The “Star Wars” saga has always enjoyed the best of technology. From its beginning, George Lucas went above and beyond in search of the best way to bring his visions to life, and what a vision. Time was also a friend to the saga because with every new year, newer, more improved technology becomes available.
It was exciting when the films were released on VHS format and the fans were able to actually own their favorite movie. If you watched it later, when it was converted to Laserdisc, I am sure you felt the way I did – it was breathtaking. When DVD became popular, the fans also waited anxiously for the movies to be converted to this format. It was obvious that with each new technology, the original trilogy looked and felt more real. With the new trilogy, Lucas went all out, and we were treated to the best, most advanced digital technology. Though the storyline was criticized by many of the fandom, our eyes couldn’t believe what they were seeing.
Should Lucas have gone back and tweaked the previous movies to properly match his original vision and align themselves with the entire series? This was the cause of much debate amongst the fans, yet the movies still enjoyed great success. Personally, I found that when watched consecutively, the final work makes great sense (though I agree, the new series brings up a lot of questions, and at times doesn’t match the original series). But now, we have 3-D and Blu-ray and once again “Star Wars” is being re-mastered.
Five years ago, Lucas teased he was interested in converting the entire series into 3-D, saying he felt this was the direction movies would be going in the future. His feeling was correct — 3-D is extremely popular now. But it seems his plans hit a speed bump since the technology five years ago was not capable of creating the sound conversion he sought, as well as waiting until there were enough screens available to make Star Wars 3D a sizable event. So he waited and it appears because of “Avatar,” and James Cameron’s tenacious expansion of the third-dimension technology available, Lucas is now ready to make the 3-D transformation happen.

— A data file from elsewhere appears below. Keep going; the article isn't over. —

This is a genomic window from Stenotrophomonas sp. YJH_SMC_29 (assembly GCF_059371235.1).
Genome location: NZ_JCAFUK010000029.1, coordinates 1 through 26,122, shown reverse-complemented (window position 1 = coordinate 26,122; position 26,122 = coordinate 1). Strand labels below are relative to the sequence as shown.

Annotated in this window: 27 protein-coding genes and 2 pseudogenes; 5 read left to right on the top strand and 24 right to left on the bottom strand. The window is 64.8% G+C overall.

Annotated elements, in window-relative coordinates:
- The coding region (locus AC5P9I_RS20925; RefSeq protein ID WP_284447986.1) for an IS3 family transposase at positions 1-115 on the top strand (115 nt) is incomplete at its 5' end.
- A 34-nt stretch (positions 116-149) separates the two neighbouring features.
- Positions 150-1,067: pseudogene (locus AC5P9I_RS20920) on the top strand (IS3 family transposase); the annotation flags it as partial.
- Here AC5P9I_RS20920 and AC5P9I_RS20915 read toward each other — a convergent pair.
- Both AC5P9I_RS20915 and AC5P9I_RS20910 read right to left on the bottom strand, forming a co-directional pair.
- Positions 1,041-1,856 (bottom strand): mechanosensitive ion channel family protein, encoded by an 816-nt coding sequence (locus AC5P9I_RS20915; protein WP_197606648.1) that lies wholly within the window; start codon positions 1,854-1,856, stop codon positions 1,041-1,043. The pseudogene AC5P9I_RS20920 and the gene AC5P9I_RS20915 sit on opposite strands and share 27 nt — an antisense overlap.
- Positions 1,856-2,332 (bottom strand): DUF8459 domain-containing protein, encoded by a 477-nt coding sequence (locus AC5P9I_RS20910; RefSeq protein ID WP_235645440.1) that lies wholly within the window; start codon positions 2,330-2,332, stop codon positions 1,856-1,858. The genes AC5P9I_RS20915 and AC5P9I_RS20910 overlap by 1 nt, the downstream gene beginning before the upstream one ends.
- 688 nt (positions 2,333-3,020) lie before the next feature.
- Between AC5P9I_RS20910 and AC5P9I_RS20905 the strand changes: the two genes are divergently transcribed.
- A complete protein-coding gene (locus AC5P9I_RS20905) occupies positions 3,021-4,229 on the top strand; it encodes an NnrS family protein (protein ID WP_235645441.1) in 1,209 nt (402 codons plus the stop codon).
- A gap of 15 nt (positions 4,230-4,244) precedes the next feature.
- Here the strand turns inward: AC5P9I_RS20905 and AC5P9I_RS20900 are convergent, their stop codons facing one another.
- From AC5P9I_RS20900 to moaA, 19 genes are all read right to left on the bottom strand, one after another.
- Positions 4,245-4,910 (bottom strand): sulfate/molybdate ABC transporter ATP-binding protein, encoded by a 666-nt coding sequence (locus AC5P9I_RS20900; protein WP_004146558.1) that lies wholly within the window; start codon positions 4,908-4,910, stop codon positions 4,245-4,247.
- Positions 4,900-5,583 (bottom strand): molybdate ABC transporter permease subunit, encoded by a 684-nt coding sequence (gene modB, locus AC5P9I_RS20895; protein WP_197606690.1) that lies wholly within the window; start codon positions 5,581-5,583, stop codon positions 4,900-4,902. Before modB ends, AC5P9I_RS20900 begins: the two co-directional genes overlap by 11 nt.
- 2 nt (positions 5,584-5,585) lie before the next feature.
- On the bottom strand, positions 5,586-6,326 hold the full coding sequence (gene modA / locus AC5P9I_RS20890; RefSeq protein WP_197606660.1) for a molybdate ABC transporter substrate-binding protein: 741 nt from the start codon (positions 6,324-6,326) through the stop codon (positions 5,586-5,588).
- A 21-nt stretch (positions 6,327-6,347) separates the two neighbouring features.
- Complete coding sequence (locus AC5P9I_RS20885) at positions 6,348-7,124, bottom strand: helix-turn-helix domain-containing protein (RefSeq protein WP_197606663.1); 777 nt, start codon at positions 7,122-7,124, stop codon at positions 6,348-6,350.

It is now being reported that Industrial Light & Magic is overseeing the 3-D conversion (which is being done by outside vendors, with close oversight by ILM) of all six films, starting with “The Phantom Menace.” Also, we are being assured they are committed to ensuring that the 3D conversion delivers results as good as a movie shot and authored in 3D. This has been the greatest complaint about converted movies, and surely the first concern from the fans of the series. Lucas’ visual effects supervisor John Knoll said, “We will take our time, applying everything we know both aesthetically and technically to bring audiences a fantastic new Star Wars experience.”
I believe it is safe to say, this conversion is in safe hands, and with no new scenes or special effect being added, the fans should breath a sigh of relief and simply hope to enjoy their films in a new, fun format.
With the “Phantom Menace” scheduled to be released in 3-D as soon as 2012, how do you feel about this 3-D conversion? Sound off in the comment section at right.
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